In Defense of The Muppets

    ABC's premiere of The Muppets drew in big numbers last night, reaching 8.9 million viewers with tough competition from NCIS and The Voice. Many are surprised by the strong debut numbers, but there's also a lot of backlash forming over the episode... and I'm not talking about the "One Million Moms" petition. It seems that childhood sentiment is standing in the way of some viewers being able to enjoy a more adult-oriented Muppets venture.

    I got to see the premiere episode early for review purposes and felt a little underwhelmed by it. But I watched it again last night and laughed harder the second time around. I think it takes an episode to get used to the new format, which is similar to The Office and 30 Rock. If you can buy into that, it's gold.

    I love that Fozzy-style joke! Most of these characters have been part of pop culture for nearly 40 years now, so it's hard to remember that when The Muppet Show premiered it was edgy. Puppets were for kids and Jim Henson had already achieved fame from Sesame Street where Kermit was a featured character. When Kermit and some new characters moved to primetime in 1976 with The Muppet Show, it featured humor that, at the time, was deemed "adult," but is tame by today's standards.

    Most people nowadays were introduced to The Muppets through their feature films. I remember plenty of inappropriate jokes on Muppets Tonight when I was a kid, which I enjoyed in reruns on Disney Channel. The humor on The Muppets is no worse than it was then. If you look back to the previous show, Bobo the Bear literally told Cindy Crawford that he'd like to come to her house to play with her balloons sometime (not the inflatable kind). And Michelle Pfiefer, in response to Beaker as bachelor #2 on a mystery date show, replied "That's not funny, that's gross!" Nothing has changed, and that's great!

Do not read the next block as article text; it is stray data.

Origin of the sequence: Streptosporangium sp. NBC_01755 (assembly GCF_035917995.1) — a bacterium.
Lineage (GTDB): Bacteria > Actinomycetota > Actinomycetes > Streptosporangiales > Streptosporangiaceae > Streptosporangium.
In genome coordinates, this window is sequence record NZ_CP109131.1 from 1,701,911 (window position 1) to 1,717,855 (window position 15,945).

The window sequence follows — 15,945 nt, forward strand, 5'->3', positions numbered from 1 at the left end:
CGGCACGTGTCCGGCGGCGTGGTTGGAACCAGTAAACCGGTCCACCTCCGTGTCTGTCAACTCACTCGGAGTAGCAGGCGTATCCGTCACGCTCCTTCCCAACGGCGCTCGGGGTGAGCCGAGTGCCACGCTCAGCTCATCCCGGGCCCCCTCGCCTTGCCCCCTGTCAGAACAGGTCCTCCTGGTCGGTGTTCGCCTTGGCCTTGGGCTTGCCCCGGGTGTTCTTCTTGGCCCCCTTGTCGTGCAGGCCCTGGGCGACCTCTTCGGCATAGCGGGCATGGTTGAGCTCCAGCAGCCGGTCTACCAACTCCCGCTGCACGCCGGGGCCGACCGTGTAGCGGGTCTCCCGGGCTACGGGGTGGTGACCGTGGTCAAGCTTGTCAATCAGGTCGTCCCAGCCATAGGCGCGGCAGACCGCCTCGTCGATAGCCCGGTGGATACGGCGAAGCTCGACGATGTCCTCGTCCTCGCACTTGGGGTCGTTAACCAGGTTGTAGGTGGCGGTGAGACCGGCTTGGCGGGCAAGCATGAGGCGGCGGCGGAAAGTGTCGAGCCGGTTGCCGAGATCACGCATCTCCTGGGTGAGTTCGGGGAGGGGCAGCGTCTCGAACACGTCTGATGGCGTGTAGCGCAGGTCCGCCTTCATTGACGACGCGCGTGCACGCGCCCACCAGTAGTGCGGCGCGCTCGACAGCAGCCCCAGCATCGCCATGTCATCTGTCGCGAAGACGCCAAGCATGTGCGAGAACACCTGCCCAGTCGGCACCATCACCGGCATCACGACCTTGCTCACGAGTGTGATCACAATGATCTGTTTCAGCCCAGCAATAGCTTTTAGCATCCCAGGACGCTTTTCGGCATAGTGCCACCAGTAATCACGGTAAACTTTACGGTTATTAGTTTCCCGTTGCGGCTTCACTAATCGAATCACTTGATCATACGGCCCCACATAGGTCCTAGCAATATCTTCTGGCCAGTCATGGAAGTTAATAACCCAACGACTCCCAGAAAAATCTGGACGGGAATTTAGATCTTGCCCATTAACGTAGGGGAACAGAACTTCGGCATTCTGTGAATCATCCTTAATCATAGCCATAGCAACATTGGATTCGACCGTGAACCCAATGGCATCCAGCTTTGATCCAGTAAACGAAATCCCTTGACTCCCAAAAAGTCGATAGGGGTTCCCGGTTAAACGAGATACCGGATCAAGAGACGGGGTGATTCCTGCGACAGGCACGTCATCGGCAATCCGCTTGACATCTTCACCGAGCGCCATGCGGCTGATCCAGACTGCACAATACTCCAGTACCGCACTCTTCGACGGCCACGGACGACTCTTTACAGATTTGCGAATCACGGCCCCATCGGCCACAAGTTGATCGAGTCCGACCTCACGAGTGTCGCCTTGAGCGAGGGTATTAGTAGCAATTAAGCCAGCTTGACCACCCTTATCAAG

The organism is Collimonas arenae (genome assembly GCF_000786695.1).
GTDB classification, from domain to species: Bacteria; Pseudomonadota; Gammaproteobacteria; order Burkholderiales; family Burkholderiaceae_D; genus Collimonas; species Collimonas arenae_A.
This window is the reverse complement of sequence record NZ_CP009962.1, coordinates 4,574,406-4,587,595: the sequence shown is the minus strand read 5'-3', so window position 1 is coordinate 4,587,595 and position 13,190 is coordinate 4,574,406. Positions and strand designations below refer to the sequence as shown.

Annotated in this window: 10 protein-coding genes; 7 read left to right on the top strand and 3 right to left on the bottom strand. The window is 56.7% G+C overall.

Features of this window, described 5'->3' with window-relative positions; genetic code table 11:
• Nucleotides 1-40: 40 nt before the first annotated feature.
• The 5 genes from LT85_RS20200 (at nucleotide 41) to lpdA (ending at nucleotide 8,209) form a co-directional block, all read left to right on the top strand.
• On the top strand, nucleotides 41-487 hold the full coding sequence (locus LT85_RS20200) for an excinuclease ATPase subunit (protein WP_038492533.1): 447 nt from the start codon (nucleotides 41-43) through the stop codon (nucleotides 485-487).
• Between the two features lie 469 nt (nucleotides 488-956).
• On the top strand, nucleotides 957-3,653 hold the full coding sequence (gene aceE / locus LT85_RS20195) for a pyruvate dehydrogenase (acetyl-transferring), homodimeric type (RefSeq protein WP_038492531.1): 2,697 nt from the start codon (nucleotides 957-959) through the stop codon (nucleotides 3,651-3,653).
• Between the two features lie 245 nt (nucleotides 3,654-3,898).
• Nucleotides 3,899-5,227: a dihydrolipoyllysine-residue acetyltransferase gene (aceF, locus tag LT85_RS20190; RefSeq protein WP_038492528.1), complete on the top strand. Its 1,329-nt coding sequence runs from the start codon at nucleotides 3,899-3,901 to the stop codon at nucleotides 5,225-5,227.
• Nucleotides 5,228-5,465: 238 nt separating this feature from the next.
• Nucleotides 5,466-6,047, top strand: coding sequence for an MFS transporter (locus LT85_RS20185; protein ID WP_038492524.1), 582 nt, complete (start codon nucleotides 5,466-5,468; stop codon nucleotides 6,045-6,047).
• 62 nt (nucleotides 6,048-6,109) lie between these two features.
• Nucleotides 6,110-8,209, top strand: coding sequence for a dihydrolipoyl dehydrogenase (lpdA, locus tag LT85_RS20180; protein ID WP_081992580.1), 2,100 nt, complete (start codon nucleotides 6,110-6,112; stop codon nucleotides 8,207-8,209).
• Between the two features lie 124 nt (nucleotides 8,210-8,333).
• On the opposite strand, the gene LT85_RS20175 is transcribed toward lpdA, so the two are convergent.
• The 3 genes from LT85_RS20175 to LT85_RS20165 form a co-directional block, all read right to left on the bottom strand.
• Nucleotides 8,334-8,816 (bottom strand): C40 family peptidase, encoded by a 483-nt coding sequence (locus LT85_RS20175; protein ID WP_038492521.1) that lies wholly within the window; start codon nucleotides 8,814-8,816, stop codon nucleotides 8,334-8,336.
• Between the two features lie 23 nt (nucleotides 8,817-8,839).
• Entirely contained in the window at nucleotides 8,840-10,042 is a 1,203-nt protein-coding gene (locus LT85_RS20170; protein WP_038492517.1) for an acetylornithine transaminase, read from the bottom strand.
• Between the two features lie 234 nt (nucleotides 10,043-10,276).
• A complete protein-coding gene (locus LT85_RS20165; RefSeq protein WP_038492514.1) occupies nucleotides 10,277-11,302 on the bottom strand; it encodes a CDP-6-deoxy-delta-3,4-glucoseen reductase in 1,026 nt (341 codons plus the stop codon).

This is not the first time these characters have engaged in humor and a format aimed at adults. In fact, it's how they made their debut. If you were offended or put off by it, what were you honestly expecting from a modern primetime series?

    Some fans find the series untouchable simply because Kermit and Piggy are no longer together. Personally, I felt like they always played it as if they had to be paired up on screen, but that Kermit couldn't stand Piggy in real life. So their breakup seems uneventful to me.

    Is the show more adult than it's ever been before? I'm a big Muppet fan who was reared on Muppet Babies and have grown with them over the years. The new show is definitely edgy compared to the films and the original series, but it's no worse than Muppets Tonight was. There have always been drug references in regards to Dr. Teeth and the Electric Mayhem and innuendos are nothing new. Until I see some fuzz-on-fuzz action, I don't feel like they've gone too far.

    The controversy over the new series poses an important question: Have the Muppets changed or have we changed? If the Muppets are still doing what they've always done, simply in a new format, why the controversy?

    I can understand fans who don't enjoy the new mockumentary style or feel like some of their zanier antics have been removed, but I advise anyone put off by the humor to check their Muppets history.

    But for me, the new series harkens to some of my favorite recent shows (30 Rock and The Office) in addition to my lifetime affinity for all things Muppets.

    If you enjoyed the pilot in any way, even mildly, I strongly recommend returning next week. While I greatly enjoyed the first episode, more so on the second viewing, I've already seen episode 2 and I loved it! If you're offended by the humor, don't come back because it's more of the same. But it features the funniest and most understandable phrase that Swedish Chef has ever mumbled in the history of the Muppets!